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P-113 Evaluation of a fatigue and breathlessness programme by hospice isle of man
  1. Alison Christian,
  2. Jo Beard and
  3. Sarah M McGhee
  1. Hospice Isle of Man, Strang, Isle of Man


Background A programme was developed at Hospice Isle of Man to provide support for people who are experiencing extreme tiredness and/or breathlessness. The programme involves exercise, relaxation and education.

Aim To evaluate the programme using validated outcome measures and the views and experience of the participants.

Methods We used the Self-reported Chronic Respiratory Disease Questionnaire (Chauvin, Rupley, Meyers et al., 2008) which is a quality of life measure designed for those with respiratory problems. It asks individuals to rate their current state on four dimensions: dyspnoea, fatigue, emotional function and mastery (feeling of control over disease) using a seven point scale. This is done for their five most important activities in which they have been limited by symptoms, giving a total score for each dimension. Previous validations (Chauvin, Rupley, Meyers et al., 2008) have identified that the minimum clinically important difference in the score for each activity is about 0.5 while 1.5 and 2.0 would identify moderate and large positive changes and negative values would indicate decline. Individuals rated themselves at the beginning of the programme and again at the end.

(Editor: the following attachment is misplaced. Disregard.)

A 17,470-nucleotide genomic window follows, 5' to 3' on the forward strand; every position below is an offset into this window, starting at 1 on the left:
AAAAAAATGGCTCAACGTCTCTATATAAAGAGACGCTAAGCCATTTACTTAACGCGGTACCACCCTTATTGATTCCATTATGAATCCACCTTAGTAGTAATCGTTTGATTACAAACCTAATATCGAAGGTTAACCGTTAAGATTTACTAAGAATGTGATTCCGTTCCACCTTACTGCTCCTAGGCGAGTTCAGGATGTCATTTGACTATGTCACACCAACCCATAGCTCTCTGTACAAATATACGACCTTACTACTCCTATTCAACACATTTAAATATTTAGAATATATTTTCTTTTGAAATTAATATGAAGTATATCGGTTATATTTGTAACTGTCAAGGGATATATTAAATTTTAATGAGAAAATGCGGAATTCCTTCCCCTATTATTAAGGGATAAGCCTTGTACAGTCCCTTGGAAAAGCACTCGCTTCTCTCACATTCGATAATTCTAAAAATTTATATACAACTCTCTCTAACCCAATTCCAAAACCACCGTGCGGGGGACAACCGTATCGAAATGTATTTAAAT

Results to date We have only completed 10 cases so far. Of these, one person had a large improvement in dyspnoea, one a moderate improvement and two a small improvement; one person deteriorated. For fatigue, three reported a large improvement, one moderate and three a small improvement; no-one deteriorated. For emotional function, there was one large improvement, two moderate and one small and one person deteriorated. For mastery, one person had a large improvement, one a moderate improvement and one a small improvement but five deteriorated.

Conclusion This is only a small sample so far but the evaluation continues. The improvement in dyspnoea and fatigue is encouraging and we hope that over time there will be more improvement in mastery.

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